The way things worked in Berlin was to give each pair of poets a bilingual professional translator, and Odile and I were lucky enough to have the wonderful Katy Darbyshire. She was a source of great erudition and experience and often came up with remarkable solutions to translation problems.
I speak no German, but Odile’s English is pretty good, and we sometimes were able to sort things out in French – that really was a bonus, and we still email each other in French as a rule. We worked hard, as the schedule was quite tight, and we three were fortunate in being on the shady side of Alexanderplatz, in the British Council offices, AND in having air-conditioning, since Berlin was enjoying a terrific heat-wave.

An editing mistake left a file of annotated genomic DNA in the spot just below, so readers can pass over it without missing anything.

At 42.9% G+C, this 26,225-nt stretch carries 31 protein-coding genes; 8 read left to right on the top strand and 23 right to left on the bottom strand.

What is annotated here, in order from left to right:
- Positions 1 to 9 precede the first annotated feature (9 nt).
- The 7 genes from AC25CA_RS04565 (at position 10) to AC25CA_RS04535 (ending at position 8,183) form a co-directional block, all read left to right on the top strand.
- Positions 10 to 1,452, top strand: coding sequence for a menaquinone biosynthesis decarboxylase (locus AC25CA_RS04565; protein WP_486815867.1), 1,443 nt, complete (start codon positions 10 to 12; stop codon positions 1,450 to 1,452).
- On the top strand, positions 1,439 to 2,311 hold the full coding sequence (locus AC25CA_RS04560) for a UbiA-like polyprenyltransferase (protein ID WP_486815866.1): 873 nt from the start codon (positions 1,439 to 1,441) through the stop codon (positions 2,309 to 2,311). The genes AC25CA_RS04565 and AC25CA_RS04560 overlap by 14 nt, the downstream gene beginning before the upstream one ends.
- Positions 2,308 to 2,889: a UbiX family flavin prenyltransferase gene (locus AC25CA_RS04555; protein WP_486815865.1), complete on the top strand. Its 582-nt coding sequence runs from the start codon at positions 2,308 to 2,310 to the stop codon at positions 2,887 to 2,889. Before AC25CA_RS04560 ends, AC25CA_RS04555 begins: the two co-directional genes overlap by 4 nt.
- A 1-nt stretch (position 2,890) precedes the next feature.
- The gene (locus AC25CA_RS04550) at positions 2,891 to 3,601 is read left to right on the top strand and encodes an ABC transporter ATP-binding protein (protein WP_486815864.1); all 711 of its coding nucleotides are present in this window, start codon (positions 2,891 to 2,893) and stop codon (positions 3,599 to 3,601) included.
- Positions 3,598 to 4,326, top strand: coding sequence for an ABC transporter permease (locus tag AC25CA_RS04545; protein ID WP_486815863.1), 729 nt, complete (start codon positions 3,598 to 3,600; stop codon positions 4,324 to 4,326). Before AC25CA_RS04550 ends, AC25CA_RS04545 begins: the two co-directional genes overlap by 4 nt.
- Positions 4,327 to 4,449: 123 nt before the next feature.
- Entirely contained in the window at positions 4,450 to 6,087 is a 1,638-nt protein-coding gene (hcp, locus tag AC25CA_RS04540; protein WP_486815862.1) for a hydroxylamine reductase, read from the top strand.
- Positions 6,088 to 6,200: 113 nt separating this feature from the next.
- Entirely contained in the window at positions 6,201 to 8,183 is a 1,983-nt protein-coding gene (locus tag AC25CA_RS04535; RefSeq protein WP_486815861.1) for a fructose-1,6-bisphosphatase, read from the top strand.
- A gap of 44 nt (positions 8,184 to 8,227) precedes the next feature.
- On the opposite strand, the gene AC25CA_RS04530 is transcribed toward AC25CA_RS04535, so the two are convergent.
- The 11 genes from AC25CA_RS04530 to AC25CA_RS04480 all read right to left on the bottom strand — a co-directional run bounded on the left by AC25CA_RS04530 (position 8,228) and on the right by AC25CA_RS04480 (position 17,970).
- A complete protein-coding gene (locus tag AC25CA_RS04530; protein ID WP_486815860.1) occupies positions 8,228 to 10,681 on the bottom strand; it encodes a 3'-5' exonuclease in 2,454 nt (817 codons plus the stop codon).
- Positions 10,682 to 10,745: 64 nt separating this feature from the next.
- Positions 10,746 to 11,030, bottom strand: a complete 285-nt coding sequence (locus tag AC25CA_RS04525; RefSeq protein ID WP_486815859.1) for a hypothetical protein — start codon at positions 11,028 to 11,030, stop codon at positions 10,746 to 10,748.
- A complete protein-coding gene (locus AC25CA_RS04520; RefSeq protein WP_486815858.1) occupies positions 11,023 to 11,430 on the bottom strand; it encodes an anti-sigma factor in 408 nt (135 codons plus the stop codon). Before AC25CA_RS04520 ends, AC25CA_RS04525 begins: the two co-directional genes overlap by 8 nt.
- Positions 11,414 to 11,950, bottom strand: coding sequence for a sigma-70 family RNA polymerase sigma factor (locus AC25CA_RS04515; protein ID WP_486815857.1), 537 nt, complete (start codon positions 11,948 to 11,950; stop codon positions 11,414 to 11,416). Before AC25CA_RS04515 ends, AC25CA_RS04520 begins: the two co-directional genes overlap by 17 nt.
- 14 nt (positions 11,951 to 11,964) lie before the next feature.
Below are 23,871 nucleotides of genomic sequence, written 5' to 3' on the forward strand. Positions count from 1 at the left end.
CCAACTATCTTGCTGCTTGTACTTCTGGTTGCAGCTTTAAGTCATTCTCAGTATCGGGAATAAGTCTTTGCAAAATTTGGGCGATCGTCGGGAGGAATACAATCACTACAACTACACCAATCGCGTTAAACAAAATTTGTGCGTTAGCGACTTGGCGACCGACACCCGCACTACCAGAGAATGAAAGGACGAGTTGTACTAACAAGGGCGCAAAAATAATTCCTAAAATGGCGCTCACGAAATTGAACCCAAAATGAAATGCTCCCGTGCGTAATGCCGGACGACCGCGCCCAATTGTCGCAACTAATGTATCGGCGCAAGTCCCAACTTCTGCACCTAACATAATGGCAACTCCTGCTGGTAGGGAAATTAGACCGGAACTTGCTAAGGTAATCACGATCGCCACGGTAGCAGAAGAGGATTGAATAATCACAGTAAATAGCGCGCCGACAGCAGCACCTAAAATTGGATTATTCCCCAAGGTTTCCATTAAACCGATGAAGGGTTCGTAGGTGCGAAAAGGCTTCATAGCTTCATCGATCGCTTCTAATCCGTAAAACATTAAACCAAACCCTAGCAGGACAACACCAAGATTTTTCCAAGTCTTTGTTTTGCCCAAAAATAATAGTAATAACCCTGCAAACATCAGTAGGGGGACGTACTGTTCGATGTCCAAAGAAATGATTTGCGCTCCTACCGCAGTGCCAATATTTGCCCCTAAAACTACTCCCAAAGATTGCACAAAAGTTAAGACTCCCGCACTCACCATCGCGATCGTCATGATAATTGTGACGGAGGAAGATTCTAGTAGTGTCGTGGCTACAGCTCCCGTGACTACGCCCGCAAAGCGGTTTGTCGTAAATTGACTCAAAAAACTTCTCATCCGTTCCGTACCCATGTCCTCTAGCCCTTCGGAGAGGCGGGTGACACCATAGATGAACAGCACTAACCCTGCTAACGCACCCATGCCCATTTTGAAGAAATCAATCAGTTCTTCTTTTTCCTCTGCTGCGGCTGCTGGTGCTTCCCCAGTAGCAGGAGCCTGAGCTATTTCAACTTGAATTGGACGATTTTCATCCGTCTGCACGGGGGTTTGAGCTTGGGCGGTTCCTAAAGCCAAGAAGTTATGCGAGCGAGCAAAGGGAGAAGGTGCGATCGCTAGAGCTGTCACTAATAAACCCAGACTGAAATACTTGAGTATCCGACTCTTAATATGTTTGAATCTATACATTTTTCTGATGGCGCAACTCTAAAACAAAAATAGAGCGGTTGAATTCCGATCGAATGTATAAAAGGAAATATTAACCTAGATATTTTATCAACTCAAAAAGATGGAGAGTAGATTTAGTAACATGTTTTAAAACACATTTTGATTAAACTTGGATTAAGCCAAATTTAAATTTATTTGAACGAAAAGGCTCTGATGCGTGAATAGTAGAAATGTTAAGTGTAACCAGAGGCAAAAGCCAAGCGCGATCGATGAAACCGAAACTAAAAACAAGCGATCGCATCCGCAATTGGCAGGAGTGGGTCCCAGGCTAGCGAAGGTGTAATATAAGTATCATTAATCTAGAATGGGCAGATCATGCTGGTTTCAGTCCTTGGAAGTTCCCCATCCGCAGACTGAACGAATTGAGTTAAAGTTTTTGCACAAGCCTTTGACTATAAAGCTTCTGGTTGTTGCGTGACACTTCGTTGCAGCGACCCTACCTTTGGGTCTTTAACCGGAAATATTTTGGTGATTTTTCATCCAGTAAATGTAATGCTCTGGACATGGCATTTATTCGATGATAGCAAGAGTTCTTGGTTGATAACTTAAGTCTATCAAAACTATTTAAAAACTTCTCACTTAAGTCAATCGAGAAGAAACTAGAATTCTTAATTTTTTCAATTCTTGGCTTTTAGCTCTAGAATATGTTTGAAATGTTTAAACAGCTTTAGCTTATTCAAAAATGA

We broke for lunch, when Katy or Odile would suggest some delightful old biergarten, where we could eat under the shade of ancient limes or plane trees. Then back for another three hours or so. I loved the freedom that Odile’s way of writing induced, being led by the sounds of the poem, and this meant that the translation could likewise be free by being faithful to the spirit of the writing.
We laughed a lot, and sang a lot of Georges Brassens songs, especially when the co-ordinator, Aurélie, appeared with her guitar! Odile and I have gone on translating each other’s work for Lyrikline, the online archive of the Berlin Poetry Festival.
Your pamphlet Figure in a Landscape won the Callum MacDonald Memorial Award back in 2011. I believe part of your prize involved a two week writer residency at a university in Greece. How did that go and what are your abiding memories of the experience?
I chiefly remember the tremendous heat (it was mid-July and the temperature was often above 40°), and how surprised I was to find myself finding it quite easy to climb to the top of the hills above Mistras and Monemvasia.